Eick is also writing the pilot of a TV show based on Children of Men. Sounds like a terrible idea given how good the film was, but from the brief comments he makes it seems it will be based more on the book and the social aspects of having no future for mankind. So it may not suck.
And finally… J Michael Straczynski In Good Script Shock. Specifically his movie script for World War Z, apparently.
Some sparkly things that have captured my ever-drifting attention:
Everbody’s favourite transporter chief1, Colm Meaney, says he’s filmed the pilot episode of David E Kelley’s U.S. version of Life on Mars. He’s in the Gene Hunt role. I’m extremely interested to see what it’s like. The original BBC show, especially the first series, was excellent but there’s room for a different take on the concept. Relocating it to LA could just be enough of a difference.
Ben Goldacre’s seminal explanation in The Guardian of why homeopathy doesn’t make sense (it’s really good–read it) has won high praise from James Randi. Which is nice.
Galactica showrunner (and Trek alumnus) Ronald D Moore has a shiny new blog replacing his moribund one on the Sci-Fi Channel site. At present there are musings about Galactica and the Writer’s Guild of America strike.
Speaking of the shiny, in the wake of the terrifying number of Trek fan series underway on the internet, there’s now a Firefly fan series named Into the Black in production. As with most things in modern fandom, the production values are surprisingly decent. The cast… not so much. At least, not if the YouTube trailer is anything to go by. Also the song is quite scary.
Lastly, for the woman who has everything except a talking Stephen Fry clock: a talking Stephen Fry clock. Cool, but not quite as cool as Lego Batman: The Videogame.
1 Unless you favour Mr Kyle but, really, how geeky would that be?
Signs of the Apocalypse:
Keanu Reeves stars as Klaatu in a remake of The Day the Earth Stood Still.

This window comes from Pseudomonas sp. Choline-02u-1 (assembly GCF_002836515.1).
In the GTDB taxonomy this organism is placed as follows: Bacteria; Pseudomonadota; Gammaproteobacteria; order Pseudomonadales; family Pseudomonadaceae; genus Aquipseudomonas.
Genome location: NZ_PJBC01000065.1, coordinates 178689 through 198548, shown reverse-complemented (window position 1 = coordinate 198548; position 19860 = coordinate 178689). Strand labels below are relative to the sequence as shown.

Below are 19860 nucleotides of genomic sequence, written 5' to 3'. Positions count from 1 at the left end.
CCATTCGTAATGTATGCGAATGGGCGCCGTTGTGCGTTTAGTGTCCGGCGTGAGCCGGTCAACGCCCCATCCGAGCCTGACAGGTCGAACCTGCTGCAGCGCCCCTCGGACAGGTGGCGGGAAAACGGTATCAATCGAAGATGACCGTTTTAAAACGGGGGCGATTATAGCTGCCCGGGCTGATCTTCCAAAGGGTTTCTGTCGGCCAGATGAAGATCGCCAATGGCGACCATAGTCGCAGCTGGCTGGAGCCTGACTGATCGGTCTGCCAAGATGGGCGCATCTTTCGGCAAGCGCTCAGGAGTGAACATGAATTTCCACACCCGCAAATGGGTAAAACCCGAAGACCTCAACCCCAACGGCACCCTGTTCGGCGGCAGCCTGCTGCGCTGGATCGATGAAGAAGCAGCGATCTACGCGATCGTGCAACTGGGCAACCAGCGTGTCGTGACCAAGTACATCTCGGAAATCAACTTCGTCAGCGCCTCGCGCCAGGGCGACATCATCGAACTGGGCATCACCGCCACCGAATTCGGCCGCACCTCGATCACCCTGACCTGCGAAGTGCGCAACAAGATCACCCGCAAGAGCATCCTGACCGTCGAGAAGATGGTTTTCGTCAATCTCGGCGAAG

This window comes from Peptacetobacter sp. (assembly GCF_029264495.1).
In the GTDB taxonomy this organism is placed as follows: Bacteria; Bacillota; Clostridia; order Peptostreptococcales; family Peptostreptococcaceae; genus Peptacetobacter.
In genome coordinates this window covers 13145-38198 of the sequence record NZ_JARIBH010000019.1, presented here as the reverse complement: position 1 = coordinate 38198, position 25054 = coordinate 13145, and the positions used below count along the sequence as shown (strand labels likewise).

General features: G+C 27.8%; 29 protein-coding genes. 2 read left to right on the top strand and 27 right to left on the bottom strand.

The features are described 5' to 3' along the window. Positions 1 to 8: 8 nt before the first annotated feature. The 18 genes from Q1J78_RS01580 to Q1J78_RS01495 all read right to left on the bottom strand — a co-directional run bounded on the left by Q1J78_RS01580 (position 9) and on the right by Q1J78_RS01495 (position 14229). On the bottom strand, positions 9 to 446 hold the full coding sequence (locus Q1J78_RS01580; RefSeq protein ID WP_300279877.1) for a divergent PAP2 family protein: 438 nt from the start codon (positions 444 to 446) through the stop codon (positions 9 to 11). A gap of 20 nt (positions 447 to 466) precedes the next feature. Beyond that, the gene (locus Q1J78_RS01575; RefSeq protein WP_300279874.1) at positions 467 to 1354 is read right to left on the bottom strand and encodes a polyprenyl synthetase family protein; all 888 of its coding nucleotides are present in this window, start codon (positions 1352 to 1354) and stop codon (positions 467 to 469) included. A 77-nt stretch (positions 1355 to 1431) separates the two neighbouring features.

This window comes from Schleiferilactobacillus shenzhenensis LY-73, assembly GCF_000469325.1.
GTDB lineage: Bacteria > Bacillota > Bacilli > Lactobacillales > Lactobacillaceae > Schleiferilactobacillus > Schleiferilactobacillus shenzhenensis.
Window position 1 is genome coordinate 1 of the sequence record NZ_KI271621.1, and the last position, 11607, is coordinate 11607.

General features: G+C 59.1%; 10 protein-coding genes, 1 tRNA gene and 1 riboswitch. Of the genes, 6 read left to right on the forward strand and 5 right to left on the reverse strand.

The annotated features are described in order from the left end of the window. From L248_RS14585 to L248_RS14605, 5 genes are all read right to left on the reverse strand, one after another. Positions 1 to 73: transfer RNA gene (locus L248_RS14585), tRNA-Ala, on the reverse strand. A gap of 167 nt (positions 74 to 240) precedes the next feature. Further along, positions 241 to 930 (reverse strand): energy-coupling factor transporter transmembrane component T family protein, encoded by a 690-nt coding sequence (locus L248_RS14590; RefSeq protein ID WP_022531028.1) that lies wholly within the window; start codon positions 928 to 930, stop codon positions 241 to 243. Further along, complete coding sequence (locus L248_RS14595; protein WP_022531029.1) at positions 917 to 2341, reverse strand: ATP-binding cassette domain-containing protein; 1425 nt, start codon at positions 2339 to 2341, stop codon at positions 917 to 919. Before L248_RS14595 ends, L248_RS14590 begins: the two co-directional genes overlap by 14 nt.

Tim Minear makes a series about a TV Evangelist.
Kevin Smith directs Battlestar Galactica.
The X-Files 2 movie actually gets made.
BBC Buffy spin-off Ripper actually gets made. Probably.
There’s a trailer for the new Babylon 5: The Lost Tales DVD on the official website. The website has been given a facelift too, by someone without any noticeable design skills.
The DVD is set ten years after the series. Just seeing the familiar ships and hearing the music certainly gets my B5 juices flowing. For all its flaws, and they are many, Babylon 5 was a show that completely hooked me at the time. Although it didn’t make it to the end of its five year story as seamlessly as planned, it inspired subsequent science fiction series to seriously consider long-term storytelling as a viable proposition. My wife has managed to get one of her work colleagues into the original series and he seems to be having a hugely good time watching our DVDs. He’s right in the show’s heyday (mid Season 2) with plenty of good stuff ahead, and I can’t help but be a little envious.
Battlestar Galactica is a series that takes almost the opposite approach to story arc, preferring to make it up as it goes along. Nonetheless its producers are still bravely claiming that “This show was always meant to have a beginning, a middle and, finally, an end.” They simply have no idea what any of those things are. Hopefully they’ll make their minds up soon, since they’ve just announced that Galactica will officially end after its Fourth Season.
Sky Continuity Announcer after SG-1 this week: “Coming up next, sci-fi meets drama in Battlestar Galactica”. Because, as we know, sci-fi and drama are normally mutually exclusive. Last week the same announcer’s line was: “Forget Sci-Fi, this is real drama.” Bad enough he says these things over the end credits of Stargate SG-1, but what is this fascination with trying to promote Battlestar Galactica by simultaneously distancing it from and belittling other Sci-Fi shows?
Meanwhile this week’s episode of SG-1 included a not so subtle dig at the programme’s cancellation:
Not-really-spoilery cut for dialogue